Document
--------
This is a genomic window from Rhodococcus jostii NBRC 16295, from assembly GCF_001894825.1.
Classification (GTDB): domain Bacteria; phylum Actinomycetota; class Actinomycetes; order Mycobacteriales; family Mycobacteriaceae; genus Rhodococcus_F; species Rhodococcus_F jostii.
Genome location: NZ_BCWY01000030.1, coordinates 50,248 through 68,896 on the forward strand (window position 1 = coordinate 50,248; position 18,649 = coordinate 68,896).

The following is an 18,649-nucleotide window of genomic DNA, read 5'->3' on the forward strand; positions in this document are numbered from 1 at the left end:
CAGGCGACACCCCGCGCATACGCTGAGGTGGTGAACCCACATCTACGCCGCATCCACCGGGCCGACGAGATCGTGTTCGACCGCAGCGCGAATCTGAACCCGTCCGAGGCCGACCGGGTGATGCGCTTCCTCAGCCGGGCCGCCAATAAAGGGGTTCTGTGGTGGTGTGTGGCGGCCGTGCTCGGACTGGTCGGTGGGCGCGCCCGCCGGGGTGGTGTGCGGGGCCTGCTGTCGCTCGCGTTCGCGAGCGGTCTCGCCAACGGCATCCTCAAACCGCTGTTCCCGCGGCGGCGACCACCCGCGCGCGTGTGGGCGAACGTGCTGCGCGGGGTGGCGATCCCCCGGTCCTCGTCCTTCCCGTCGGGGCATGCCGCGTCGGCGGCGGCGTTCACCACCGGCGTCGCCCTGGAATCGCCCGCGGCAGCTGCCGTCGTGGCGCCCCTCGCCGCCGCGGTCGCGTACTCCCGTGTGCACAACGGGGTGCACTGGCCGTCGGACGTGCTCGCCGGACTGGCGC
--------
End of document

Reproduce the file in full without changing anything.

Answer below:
This is a genomic window from Rhodococcus jostii NBRC 16295, from assembly GCF_001894825.1.
Classification (GTDB): domain Bacteria; phylum Actinomycetota; class Actinomycetes; order Mycobacteriales; family Mycobacteriaceae; genus Rhodococcus_F; species Rhodococcus_F jostii.
Genome location: NZ_BCWY01000030.1, coordinates 50,248 through 68,896 on the forward strand (window position 1 = coordinate 50,248; position 18,649 = coordinate 68,896).

The following is an 18,649-nucleotide window of genomic DNA, read 5'->3' on the forward strand; positions in this document are numbered from 1 at the left end:
CAGGCGACACCCCGCGCATACGCTGAGGTGGTGAACCCACATCTACGCCGCATCCACCGGGCCGACGAGATCGTGTTCGACCGCAGCGCGAATCTGAACCCGTCCGAGGCCGACCGGGTGATGCGCTTCCTCAGCCGGGCCGCCAATAAAGGGGTTCTGTGGTGGTGTGTGGCGGCCGTGCTCGGACTGGTCGGTGGGCGCGCCCGCCGGGGTGGTGTGCGGGGCCTGCTGTCGCTCGCGTTCGCGAGCGGTCTCGCCAACGGCATCCTCAAACCGCTGTTCCCGCGGCGGCGACCACCCGCGCGCGTGTGGGCGAACGTGCTGCGCGGGGTGGCGATCCCCCGGTCCTCGTCCTTCCCGTCGGGGCATGCCGCGTCGGCGGCGGCGTTCACCACCGGCGTCGCCCTGGAATCGCCCGCGGCAGCTGCCGTCGTGGCGCCCCTCGCCGCCGCGGTCGCGTACTCCCGTGTGCACAACGGGGTGCACTGGCCGTCGGACGTGCTCGCCGGACTGGCGC